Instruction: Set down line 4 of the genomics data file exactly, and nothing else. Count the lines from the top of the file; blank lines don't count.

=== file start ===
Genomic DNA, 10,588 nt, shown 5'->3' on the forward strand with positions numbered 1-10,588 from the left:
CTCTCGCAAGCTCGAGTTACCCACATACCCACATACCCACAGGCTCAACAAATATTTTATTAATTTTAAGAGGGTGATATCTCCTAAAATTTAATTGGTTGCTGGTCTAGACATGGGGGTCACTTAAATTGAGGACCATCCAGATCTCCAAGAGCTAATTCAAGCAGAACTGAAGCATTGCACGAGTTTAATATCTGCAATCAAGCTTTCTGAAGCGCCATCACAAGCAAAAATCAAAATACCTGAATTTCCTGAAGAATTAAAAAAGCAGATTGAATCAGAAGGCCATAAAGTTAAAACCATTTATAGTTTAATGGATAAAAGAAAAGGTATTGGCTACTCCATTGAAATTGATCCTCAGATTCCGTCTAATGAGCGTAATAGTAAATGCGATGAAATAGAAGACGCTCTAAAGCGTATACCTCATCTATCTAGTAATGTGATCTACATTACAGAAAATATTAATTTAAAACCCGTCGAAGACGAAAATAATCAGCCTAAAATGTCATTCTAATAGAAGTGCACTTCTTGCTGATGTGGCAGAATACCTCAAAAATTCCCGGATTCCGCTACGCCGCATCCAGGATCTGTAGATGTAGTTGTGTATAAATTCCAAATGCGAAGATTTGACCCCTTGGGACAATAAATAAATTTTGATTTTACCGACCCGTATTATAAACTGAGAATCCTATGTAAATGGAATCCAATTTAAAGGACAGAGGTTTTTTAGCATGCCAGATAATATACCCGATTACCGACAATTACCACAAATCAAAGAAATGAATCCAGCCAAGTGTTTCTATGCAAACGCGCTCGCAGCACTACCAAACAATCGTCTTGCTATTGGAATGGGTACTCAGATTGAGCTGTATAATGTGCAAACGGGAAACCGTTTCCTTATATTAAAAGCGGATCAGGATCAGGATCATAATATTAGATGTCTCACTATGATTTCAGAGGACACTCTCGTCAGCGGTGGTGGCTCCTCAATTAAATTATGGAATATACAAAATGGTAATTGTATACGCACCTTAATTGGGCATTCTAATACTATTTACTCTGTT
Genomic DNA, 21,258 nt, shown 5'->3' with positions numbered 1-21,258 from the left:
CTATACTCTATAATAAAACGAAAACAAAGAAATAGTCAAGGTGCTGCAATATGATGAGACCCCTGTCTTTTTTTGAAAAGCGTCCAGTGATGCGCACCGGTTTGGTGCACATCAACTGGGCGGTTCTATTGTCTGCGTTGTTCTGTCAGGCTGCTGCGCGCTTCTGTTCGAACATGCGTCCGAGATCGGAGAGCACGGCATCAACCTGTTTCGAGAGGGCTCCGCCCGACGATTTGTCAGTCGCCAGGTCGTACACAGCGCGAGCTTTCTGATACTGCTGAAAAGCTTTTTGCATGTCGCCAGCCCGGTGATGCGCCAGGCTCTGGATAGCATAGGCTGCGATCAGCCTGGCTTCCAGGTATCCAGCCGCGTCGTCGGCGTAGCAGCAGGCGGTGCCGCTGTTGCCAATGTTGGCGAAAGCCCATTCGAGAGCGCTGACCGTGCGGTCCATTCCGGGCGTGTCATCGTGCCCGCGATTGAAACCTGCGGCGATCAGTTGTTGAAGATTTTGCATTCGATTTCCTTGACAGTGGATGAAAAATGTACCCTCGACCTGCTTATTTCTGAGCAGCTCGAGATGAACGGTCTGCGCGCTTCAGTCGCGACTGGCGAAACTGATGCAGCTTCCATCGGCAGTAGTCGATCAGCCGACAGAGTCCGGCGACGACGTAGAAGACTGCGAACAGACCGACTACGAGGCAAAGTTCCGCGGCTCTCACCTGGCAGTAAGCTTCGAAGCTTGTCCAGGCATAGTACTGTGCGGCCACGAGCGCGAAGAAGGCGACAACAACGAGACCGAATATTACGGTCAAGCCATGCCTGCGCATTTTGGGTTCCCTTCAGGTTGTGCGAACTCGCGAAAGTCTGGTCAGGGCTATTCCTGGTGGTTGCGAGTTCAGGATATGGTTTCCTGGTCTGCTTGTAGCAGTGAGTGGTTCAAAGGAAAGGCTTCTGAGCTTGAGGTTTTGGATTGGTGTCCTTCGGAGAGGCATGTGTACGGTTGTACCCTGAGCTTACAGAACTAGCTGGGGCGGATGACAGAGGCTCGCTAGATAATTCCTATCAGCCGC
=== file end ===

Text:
CTATACTCTATAATAAAACGAAAACAAAGAAATAGTCAAGGTGCTGCAATATGATGAGACCCCTGTCTTTTTTTGAAAAGCGTCCAGTGATGCGCACCGGTTTGGTGCACATCAACTGGGCGGTTCTATTGTCTGCGTTGTTCTGTCAGGCTGCTGCGCGCTTCTGTTCGAACATGCGTCCGAGATCGGAGAGCACGGCATCAACCTGTTTCGAGAGGGCTCCGCCCGACGATTTGTCAGTCGCCAGGTCGTACACAGCGCGAGCTTTCTGATACTGCTGAAAAGCTTTTTGCATGTCGCCAGCCCGGTGATGCGCCAGGCTCTGGATAGCATAGGCTGCGATCAGCCTGGCTTCCAGGTATCCAGCCGCGTCGTCGGCGTAGCAGCAGGCGGTGCCGCTGTTGCCAATGTTGGCGAAAGCCCATTCGAGAGCGCTGACCGTGCGGTCCATTCCGGGCGTGTCATCGTGCCCGCGATTGAAACCTGCGGCGATCAGTTGTTGAAGATTTTGCATTCGATTTCCTTGACAGTGGATGAAAAATGTACCCTCGACCTGCTTATTTCTGAGCAGCTCGAGATGAACGGTCTGCGCGCTTCAGTCGCGACTGGCGAAACTGATGCAGCTTCCATCGGCAGTAGTCGATCAGCCGACAGAGTCCGGCGACGACGTAGAAGACTGCGAACAGACCGACTACGAGGCAAAGTTCCGCGGCTCTCACCTGGCAGTAAGCTTCGAAGCTTGTCCAGGCATAGTACTGTGCGGCCACGAGCGCGAAGAAGGCGACAACAACGAGACCGAATATTACGGTCAAGCCATGCCTGCGCATTTTGGGTTCCCTTCAGGTTGTGCGAACTCGCGAAAGTCTGGTCAGGGCTATTCCTGGTGGTTGCGAGTTCAGGATATGGTTTCCTGGTCTGCTTGTAGCAGTGAGTGGTTCAAAGGAAAGGCTTCTGAGCTTGAGGTTTTGGATTGGTGTCCTTCGGAGAGGCATGTGTACGGTTGTACCCTGAGCTTACAGAACTAGCTGGGGCGGATGACAGAGGCTCGCTAGATAATTCCTATCAGCCGC